November 14, 2014

Women Who Smoke Take Longer to Conceive

Smoking and Fertility

Mr. Mackay, the school guidance counselor on the adult cartoon series, “SOUTH PARK”, knows the inimical effects of smoking. Smoking and especially nicotine also affects fertility in both women and men. The degree to which nicotine affects fertility is so pronounced that third party payers that offer fertility coverage such as Blue Cross Blue Shield, Harvard Community Health Plan and Tufts Health Plan do not cover fertility care to smokers and people who use nicotine products. In fact, they mandate that blood levels of cotinine, a metabolic by-product of nicotine, be negative or fertility coverage otherwise offered will be denied.

There are cost-effective reasons for insurance companies to deny fertility coverage to people who smoke or other nicotine containing products. To begin with, women who smoke take longer to conceive than women who do not smoke. One study found that tobacco consumption affects uterine receptivity (embryo implantation) and even comparatively low levels of nicotine can have a significant impact on a woman’s fertility. The success of in vitro fertilization (IVF) can be reduced by as much as 50% compared to women having IVF who have never smoked. Additional data from IVF studies have shown that both egg quality and embryo quality are negatively affected by nicotine and its metabolic by-products. Ectopic pregnancies are also more common in smokers as are miscarriages, premature births, still births, low birth weight babies and sudden infant death syndrome. A growing body of evidence suggests that maternal smoking may have a negative impact on the fertility of both female and male offspring because smoking during pregnancy reduces the number of the cells that form eggs in females and ultimately sperm in males.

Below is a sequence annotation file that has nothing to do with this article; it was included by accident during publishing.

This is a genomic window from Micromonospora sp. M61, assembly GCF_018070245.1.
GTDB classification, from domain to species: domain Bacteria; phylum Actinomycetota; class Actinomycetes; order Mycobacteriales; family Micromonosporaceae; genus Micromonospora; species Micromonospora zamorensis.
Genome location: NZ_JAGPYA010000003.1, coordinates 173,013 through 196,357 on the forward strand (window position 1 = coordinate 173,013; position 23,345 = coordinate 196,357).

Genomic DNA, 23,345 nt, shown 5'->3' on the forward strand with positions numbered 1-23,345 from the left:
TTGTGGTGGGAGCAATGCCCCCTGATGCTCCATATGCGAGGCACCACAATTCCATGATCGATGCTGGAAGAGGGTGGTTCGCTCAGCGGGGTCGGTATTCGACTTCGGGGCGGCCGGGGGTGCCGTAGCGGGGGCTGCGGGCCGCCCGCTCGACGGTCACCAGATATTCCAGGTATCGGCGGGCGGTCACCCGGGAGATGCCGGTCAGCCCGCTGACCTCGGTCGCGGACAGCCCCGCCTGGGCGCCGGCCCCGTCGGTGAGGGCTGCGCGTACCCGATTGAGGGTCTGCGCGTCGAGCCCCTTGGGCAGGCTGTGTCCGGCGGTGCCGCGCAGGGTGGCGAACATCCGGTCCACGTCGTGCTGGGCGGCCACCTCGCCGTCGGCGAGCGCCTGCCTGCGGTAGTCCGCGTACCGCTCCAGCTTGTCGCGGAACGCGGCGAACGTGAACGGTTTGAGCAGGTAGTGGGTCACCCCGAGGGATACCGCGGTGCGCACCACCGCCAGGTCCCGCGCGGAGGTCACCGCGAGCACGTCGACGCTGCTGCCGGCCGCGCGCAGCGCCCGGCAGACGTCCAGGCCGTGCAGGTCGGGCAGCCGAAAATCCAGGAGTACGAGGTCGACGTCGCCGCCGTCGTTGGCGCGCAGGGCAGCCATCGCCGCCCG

Cigarette smoking negatively affects male fertility starting in utero. Men whose mother smoked during pregnancy are at risk of having smaller testes, lower mean sperm concentration, and lower sperm counts.  Men who smoke have lower sperm counts, lower sperm motility, and more morphologically abnormal sperm than men who do not smoke. Even light smoking is associated with reduced male fertility. There is also evidence that smoking is associated with male sexual impotence increasing with the number of cigarettes smoked per day.

So, to quote “South Park’s” Mr. Mackay, “Smoking is bad—OK.”

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Joseph A. Hill, III, M.D.

Joseph A. Hill, III, M.D. Board-Certified in Reproductive Endocrinology and Infertility